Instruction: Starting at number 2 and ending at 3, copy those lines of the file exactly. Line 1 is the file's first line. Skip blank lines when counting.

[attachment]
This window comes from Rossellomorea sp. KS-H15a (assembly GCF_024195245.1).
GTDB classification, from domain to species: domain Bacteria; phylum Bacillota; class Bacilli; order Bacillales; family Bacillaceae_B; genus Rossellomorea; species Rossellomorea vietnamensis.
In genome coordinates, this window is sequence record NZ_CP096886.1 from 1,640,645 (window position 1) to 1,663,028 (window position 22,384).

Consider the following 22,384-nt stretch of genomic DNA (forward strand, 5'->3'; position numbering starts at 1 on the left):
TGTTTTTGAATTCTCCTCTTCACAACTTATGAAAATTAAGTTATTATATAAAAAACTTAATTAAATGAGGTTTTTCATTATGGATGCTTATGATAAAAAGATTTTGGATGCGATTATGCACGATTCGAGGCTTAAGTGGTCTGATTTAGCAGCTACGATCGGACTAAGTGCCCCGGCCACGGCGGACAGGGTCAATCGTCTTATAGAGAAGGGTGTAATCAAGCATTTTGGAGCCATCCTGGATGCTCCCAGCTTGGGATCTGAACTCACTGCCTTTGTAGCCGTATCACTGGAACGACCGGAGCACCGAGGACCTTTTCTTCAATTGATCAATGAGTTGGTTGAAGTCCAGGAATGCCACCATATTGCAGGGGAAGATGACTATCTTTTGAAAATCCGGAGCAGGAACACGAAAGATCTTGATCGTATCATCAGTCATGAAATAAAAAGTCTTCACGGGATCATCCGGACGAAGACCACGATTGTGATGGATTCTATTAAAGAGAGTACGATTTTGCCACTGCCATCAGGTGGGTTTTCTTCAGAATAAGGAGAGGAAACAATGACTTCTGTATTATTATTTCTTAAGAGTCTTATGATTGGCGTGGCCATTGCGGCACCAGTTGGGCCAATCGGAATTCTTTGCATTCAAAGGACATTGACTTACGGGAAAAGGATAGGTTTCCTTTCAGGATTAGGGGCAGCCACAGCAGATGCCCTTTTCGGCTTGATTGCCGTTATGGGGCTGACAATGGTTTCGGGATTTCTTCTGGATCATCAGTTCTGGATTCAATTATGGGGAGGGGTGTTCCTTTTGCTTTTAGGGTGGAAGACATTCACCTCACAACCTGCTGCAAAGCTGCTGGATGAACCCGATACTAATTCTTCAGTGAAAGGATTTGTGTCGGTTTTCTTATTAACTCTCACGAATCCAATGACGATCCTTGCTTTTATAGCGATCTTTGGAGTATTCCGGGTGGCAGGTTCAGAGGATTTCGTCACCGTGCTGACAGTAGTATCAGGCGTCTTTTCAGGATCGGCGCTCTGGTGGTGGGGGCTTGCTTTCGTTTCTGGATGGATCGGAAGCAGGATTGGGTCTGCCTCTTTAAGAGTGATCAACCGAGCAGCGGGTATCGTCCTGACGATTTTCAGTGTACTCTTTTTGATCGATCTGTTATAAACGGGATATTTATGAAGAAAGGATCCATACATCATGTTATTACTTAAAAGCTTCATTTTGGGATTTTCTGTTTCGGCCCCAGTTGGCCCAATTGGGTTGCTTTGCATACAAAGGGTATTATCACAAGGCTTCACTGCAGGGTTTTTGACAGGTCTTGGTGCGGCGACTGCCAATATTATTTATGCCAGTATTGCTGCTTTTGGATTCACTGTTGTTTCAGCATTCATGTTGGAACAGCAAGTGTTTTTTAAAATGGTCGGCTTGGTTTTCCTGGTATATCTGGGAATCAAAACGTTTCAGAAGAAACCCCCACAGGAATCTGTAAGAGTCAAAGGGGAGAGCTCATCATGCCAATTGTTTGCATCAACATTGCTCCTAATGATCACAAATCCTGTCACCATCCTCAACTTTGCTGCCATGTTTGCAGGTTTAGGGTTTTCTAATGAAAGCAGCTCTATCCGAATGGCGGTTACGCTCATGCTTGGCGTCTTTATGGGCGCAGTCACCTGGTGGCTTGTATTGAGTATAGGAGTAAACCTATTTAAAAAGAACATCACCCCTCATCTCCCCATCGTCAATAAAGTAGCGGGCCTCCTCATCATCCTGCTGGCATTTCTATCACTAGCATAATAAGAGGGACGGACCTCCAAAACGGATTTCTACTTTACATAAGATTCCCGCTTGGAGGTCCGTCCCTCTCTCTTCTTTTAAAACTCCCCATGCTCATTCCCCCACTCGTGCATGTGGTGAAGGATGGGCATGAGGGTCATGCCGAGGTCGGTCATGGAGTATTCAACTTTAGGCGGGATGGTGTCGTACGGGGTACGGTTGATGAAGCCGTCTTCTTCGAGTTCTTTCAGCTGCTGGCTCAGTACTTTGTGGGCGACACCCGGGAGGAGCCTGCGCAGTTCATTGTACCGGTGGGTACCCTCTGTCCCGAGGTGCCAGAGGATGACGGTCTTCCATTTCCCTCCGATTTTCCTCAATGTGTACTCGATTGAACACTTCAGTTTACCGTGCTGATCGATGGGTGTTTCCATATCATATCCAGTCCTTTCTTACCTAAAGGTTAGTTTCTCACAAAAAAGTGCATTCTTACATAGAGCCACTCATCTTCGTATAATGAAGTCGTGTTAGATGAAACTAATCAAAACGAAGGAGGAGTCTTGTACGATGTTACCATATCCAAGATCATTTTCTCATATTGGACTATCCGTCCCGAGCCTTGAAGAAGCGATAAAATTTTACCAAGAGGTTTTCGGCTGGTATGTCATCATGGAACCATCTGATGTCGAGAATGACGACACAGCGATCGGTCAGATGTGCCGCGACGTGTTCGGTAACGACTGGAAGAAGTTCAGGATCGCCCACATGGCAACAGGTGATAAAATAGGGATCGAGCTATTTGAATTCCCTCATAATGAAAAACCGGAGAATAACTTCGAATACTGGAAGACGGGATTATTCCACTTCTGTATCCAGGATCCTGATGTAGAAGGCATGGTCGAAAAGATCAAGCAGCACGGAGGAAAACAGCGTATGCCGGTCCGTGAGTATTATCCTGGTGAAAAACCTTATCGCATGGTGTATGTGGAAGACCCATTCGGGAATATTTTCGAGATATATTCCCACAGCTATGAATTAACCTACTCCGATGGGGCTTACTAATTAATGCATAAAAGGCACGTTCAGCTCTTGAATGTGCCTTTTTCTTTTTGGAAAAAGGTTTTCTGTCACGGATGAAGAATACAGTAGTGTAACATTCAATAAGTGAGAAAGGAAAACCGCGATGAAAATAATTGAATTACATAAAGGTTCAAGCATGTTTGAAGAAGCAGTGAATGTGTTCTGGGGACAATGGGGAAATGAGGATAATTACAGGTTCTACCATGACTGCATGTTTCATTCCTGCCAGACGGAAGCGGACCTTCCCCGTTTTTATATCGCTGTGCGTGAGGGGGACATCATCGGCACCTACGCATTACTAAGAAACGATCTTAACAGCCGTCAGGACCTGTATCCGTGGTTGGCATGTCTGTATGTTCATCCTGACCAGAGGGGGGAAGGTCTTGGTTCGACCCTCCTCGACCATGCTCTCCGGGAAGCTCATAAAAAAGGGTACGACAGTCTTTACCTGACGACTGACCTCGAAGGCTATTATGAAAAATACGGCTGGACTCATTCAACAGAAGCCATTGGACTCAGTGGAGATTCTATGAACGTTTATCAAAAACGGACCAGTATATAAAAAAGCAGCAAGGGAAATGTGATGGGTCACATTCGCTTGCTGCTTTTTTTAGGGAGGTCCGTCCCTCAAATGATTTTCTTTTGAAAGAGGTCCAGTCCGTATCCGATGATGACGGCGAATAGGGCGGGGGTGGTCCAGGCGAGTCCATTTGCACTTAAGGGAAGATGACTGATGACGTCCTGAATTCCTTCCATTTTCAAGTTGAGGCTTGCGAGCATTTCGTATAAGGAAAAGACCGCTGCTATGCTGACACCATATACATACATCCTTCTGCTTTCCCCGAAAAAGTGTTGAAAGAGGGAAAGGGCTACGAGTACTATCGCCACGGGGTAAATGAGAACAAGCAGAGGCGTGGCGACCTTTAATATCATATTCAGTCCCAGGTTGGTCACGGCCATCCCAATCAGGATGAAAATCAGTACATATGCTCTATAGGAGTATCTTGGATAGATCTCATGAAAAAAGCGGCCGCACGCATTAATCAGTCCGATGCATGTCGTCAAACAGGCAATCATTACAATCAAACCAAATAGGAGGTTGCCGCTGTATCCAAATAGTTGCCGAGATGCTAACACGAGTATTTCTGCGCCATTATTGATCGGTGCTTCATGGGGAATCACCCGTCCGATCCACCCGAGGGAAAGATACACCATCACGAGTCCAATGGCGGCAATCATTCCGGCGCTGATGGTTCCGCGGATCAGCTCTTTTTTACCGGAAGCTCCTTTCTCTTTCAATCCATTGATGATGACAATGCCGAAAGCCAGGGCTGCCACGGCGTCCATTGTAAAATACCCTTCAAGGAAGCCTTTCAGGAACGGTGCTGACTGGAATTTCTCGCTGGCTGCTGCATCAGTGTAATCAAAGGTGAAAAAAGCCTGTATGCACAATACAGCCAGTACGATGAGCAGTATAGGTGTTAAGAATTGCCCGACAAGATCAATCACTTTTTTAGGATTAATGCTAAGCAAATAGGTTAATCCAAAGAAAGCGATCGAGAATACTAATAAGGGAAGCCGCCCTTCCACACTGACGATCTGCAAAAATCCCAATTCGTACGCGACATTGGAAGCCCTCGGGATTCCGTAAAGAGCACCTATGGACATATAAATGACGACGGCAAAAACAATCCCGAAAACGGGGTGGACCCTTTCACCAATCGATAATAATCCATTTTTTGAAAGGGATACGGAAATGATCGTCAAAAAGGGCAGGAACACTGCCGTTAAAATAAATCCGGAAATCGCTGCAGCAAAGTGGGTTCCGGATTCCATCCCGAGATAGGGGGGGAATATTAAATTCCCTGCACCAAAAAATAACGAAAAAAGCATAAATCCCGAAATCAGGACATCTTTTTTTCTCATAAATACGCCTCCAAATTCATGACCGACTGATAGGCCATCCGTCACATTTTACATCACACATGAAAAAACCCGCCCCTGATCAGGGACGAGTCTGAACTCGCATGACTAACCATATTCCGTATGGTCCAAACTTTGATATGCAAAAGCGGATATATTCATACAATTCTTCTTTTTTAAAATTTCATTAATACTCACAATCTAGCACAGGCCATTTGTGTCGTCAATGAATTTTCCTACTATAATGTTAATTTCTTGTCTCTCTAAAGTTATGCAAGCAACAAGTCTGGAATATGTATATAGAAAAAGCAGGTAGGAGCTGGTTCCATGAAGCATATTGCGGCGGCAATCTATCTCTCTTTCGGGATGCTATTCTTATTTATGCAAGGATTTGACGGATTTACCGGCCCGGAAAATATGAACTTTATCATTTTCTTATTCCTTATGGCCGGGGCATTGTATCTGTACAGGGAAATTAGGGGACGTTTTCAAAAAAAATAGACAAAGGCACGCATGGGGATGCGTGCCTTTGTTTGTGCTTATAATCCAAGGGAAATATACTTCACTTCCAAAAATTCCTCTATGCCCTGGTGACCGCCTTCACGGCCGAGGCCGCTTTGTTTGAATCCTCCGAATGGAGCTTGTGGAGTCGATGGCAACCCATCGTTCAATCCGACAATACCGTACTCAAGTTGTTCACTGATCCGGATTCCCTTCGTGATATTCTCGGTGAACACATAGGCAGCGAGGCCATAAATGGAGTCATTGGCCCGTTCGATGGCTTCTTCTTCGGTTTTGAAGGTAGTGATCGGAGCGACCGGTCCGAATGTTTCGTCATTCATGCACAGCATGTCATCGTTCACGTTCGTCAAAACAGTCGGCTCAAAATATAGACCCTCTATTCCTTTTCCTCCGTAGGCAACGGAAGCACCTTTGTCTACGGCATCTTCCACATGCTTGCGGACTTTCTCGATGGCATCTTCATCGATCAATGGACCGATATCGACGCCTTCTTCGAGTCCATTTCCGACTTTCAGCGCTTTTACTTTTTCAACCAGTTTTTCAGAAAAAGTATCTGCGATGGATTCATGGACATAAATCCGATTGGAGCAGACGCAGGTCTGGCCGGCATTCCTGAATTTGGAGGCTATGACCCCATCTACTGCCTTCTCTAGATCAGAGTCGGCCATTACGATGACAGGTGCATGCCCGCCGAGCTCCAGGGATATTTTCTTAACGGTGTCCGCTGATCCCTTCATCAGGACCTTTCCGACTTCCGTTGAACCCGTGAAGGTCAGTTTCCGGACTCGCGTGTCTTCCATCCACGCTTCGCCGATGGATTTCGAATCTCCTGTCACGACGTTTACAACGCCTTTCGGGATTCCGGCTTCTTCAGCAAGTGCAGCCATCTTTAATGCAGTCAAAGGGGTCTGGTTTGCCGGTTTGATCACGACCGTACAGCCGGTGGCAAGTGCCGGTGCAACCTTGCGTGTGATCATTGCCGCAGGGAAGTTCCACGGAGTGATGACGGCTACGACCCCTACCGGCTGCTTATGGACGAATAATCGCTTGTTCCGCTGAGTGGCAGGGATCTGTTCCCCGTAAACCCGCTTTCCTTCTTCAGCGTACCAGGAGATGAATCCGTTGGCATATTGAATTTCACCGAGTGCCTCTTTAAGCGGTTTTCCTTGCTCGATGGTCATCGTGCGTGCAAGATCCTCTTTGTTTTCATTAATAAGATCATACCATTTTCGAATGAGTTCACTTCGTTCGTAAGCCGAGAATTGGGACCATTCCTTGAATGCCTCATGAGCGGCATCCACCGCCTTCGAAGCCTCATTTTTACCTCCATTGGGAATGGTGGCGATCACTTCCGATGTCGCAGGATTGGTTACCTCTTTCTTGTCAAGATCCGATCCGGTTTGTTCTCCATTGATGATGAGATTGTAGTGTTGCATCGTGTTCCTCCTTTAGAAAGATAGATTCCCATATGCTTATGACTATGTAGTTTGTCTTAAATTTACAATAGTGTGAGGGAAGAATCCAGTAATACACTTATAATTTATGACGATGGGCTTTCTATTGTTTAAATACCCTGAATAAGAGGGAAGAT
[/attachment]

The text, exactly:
GTDB classification, from domain to species: domain Bacteria; phylum Bacillota; class Bacilli; order Bacillales; family Bacillaceae_B; genus Rossellomorea; species Rossellomorea vietnamensis.
In genome coordinates, this window is sequence record NZ_CP096886.1 from 1,640,645 (window position 1) to 1,663,028 (window position 22,384).